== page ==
First, if you haven't yet, please check out Brian's diary in the right sidebar. He's posted 10 thoughts about the Cabrera/Willis trade that are worth a look.
The first question I had yesterday (well, after "Holy $#!+!! Miguel Cabrera?!?") after hearing rumors about the deal was what made the Tigers change their mind about Cameron Maybin? At what point did he go from "untouchable" to "Okay, we could trade him"? Was it the possibility of getting a hitter like Miguel Cabrera in return?
How big a role did Curtis Granderson's development play in this? After the 2007 he put together, Granderson planted a flag in center field, making the position his for years to come. As high as the Tigers' hopes for Granderson may have been, they likely didn't expect him to become such a multi-category threat so soon into his career. Maybin wasn't going to supplant Detroit's new burgeoning superstar, and left fielders are easier to find than center fielders, so the jewel of the Tigers' minor league system became - dare we say it - expendable.
The Detroit News' Tom Gage confirms this line of thinking in his article today:
While Mr. Big Ten Hardball and I were giddily discussing the trade over the phone last night, one of the first things he asked was if this is the biggest trade the Detroit Tigers have ever made. (Maybe it's the biggest deal any Detroit sports team has ever made.) Well, that Juan Gonzalez deal was pretty big too, but considering Miguel Cabrera's age and swoon-inducing upside, he gives the Tigers a much bigger return. That's my opinion, anyway. Admittedly, my Tigers memory only goes back into the early '80s.
Tom Gage has this deal ranked fourth among the attention-grabbing trades the Detroit baseball franchise has made.
Speaking of giddy, I loved seeing Big Al jump up and down, spin in the air, land on his bed, and spring back up again when sharing his joy for the deal at The Wayne Fontes Experience.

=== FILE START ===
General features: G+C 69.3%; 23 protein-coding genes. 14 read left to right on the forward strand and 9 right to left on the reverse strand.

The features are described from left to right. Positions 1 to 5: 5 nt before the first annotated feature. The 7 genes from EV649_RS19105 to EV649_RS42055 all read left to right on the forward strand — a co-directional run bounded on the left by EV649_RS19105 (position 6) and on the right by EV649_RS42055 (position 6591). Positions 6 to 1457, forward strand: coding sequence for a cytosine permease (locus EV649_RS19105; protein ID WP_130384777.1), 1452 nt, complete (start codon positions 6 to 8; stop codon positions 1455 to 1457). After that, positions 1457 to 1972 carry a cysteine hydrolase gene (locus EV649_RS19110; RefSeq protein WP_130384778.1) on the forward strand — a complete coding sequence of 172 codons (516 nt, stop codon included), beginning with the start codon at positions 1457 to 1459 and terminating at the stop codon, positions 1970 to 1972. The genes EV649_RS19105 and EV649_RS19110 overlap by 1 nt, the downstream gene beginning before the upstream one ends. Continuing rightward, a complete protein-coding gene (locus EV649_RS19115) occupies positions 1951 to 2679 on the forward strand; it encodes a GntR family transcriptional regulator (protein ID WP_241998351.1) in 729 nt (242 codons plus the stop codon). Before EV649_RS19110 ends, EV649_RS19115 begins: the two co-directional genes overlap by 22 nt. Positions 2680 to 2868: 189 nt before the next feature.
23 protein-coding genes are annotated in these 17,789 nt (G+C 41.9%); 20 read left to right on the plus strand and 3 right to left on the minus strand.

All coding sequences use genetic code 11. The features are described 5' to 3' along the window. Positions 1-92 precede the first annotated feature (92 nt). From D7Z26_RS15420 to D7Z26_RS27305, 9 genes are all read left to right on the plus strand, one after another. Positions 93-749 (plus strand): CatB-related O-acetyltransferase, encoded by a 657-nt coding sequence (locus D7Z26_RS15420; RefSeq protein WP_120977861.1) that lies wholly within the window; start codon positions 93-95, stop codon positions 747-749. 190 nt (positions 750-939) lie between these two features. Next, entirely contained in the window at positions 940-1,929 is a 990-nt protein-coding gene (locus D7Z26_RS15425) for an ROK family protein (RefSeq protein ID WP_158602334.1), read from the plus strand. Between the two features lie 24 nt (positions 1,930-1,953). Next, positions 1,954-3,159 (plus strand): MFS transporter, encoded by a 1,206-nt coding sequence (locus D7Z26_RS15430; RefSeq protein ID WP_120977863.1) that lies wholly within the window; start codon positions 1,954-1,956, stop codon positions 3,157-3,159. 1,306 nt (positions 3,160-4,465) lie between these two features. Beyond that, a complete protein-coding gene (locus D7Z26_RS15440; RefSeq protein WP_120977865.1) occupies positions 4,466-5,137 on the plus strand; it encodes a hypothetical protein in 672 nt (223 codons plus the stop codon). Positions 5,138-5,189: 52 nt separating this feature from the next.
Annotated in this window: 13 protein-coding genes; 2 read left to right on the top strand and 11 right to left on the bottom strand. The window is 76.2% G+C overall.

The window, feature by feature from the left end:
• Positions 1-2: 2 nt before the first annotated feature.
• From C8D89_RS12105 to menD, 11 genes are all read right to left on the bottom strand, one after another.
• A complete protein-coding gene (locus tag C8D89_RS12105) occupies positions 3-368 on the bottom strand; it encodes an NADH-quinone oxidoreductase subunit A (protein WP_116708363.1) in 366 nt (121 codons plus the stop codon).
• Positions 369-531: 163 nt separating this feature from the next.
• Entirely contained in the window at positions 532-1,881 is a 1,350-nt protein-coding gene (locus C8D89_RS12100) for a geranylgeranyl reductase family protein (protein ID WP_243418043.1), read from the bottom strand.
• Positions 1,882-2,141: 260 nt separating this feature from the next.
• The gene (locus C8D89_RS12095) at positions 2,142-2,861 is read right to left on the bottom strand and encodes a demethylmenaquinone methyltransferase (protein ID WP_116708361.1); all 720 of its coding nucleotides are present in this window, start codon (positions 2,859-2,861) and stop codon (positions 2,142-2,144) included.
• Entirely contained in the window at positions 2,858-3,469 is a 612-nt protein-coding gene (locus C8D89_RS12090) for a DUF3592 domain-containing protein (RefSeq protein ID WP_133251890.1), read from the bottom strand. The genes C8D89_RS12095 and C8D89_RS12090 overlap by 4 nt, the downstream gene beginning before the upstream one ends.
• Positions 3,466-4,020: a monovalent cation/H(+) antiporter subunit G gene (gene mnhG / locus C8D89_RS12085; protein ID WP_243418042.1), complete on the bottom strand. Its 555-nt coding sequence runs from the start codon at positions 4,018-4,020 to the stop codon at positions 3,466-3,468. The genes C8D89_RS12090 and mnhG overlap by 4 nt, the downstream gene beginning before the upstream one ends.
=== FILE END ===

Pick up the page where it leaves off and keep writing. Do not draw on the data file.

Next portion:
When you have the opportunity to trade for a 24 year old superstar, who can put up .320-30-125 in his sleep, and will only get better, along with a legit #2 or 3 starting pitcher, only 2 years removed from a 22 win season, and is only 25, in return for prospects? Blue chip prospects, but prospects all the same?
You just got to make that deal. You just have to.
I imagine Big Al lying on his stomach with his legs kicking behind him, snapping his gum, and twirling his hair around a pink highlighter as he reads this morning's newspapers.
Billfer has already begun to feed numbers and projections into The Detroit Tigers Weblog's super-computer, and the reams of data that came out on the other side say the 2008 lineup should be good for six runs a game.
Even if Dontrelle Willis isn't the pitcher he once was, and gives up four runs a game, will it matter if he receives six runs of support?
The Daily Fungo's Doug Hill wonders how often Jim Leyland will employ Willis as a pinch-hitter. He posted a .508 slugging average last season. (That could make Interleague Play fun.)
Cameron Maybin's hometown newspaper, the Asheville Citizen-Times is sad to see their star go to a team that lost 91 games this year, but hopeful that he can win the Marlins' starting centerfield job next season.
Clark Spencer of the Miami Herald laments the last two pieces of the Florida Marlins' 2003 World Series championship team moving on to another city, while his columnist colleague, Dan LeBatard, thinks the front office's track record in such deals entitles it to some benefit of the doubt.
SB Nation broham FishStripes wasn't happy about the trade, and it had screaming at his XM Radio.
D-Town Baseball takes a closer look at the "other," lesser known players the Tigers sent to Florida yesterday.
TigerBlog wonders if this trade could eventually lead to a Tigers-Marlins World Series match-up in 2012.
Just between us Tigers fans, does all the Johan Santana trade talk now sound like so much "blah blah blah" now? Kind of like Charlie Brown's teacher droning away in the background?